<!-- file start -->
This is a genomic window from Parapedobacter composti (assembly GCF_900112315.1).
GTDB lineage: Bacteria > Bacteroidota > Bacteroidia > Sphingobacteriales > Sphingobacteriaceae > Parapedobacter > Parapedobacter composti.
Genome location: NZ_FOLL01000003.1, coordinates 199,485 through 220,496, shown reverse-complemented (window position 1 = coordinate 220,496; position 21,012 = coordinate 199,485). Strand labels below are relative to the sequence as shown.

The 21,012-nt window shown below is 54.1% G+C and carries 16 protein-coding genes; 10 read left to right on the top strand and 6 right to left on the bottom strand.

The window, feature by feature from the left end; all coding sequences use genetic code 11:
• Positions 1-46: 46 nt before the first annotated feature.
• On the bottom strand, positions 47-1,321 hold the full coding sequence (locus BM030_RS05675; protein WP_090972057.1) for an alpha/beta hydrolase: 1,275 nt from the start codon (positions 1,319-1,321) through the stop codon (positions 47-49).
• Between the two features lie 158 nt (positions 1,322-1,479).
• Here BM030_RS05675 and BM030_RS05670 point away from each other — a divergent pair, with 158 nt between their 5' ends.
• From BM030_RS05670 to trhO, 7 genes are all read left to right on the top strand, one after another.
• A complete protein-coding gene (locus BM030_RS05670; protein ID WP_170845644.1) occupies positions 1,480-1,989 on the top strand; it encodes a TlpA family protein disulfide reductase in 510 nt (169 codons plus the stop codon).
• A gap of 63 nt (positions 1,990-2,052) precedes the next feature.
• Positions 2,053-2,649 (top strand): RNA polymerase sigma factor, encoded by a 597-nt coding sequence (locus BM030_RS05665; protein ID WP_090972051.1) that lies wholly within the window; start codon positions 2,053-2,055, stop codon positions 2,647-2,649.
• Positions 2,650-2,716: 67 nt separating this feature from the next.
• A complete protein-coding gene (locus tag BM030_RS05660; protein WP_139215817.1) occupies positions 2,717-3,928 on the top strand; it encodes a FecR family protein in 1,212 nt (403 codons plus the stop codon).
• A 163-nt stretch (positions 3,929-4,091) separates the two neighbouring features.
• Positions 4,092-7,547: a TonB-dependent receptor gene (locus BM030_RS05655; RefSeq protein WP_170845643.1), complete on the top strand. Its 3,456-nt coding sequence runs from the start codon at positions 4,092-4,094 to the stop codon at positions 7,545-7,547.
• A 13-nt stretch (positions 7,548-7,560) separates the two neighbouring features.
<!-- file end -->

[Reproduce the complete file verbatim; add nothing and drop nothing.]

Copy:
This is a genomic window from Parapedobacter composti (assembly GCF_900112315.1).
GTDB lineage: Bacteria > Bacteroidota > Bacteroidia > Sphingobacteriales > Sphingobacteriaceae > Parapedobacter > Parapedobacter composti.
Genome location: NZ_FOLL01000003.1, coordinates 199,485 through 220,496, shown reverse-complemented (window position 1 = coordinate 220,496; position 21,012 = coordinate 199,485). Strand labels below are relative to the sequence as shown.

The 21,012-nt window shown below is 54.1% G+C and carries 16 protein-coding genes; 10 read left to right on the top strand and 6 right to left on the bottom strand.

The window, feature by feature from the left end; all coding sequences use genetic code 11:
• Positions 1-46: 46 nt before the first annotated feature.
• On the bottom strand, positions 47-1,321 hold the full coding sequence (locus BM030_RS05675; protein WP_090972057.1) for an alpha/beta hydrolase: 1,275 nt from the start codon (positions 1,319-1,321) through the stop codon (positions 47-49).
• Between the two features lie 158 nt (positions 1,322-1,479).
• Here BM030_RS05675 and BM030_RS05670 point away from each other — a divergent pair, with 158 nt between their 5' ends.
• From BM030_RS05670 to trhO, 7 genes are all read left to right on the top strand, one after another.
• A complete protein-coding gene (locus BM030_RS05670; protein ID WP_170845644.1) occupies positions 1,480-1,989 on the top strand; it encodes a TlpA family protein disulfide reductase in 510 nt (169 codons plus the stop codon).
• A gap of 63 nt (positions 1,990-2,052) precedes the next feature.
• Positions 2,053-2,649 (top strand): RNA polymerase sigma factor, encoded by a 597-nt coding sequence (locus BM030_RS05665; protein ID WP_090972051.1) that lies wholly within the window; start codon positions 2,053-2,055, stop codon positions 2,647-2,649.
• Positions 2,650-2,716: 67 nt separating this feature from the next.
• A complete protein-coding gene (locus tag BM030_RS05660; protein WP_139215817.1) occupies positions 2,717-3,928 on the top strand; it encodes a FecR family protein in 1,212 nt (403 codons plus the stop codon).
• A 163-nt stretch (positions 3,929-4,091) separates the two neighbouring features.
• Positions 4,092-7,547: a TonB-dependent receptor gene (locus BM030_RS05655; RefSeq protein WP_170845643.1), complete on the top strand. Its 3,456-nt coding sequence runs from the start codon at positions 4,092-4,094 to the stop codon at positions 7,545-7,547.
• A 13-nt stretch (positions 7,548-7,560) separates the two neighbouring features.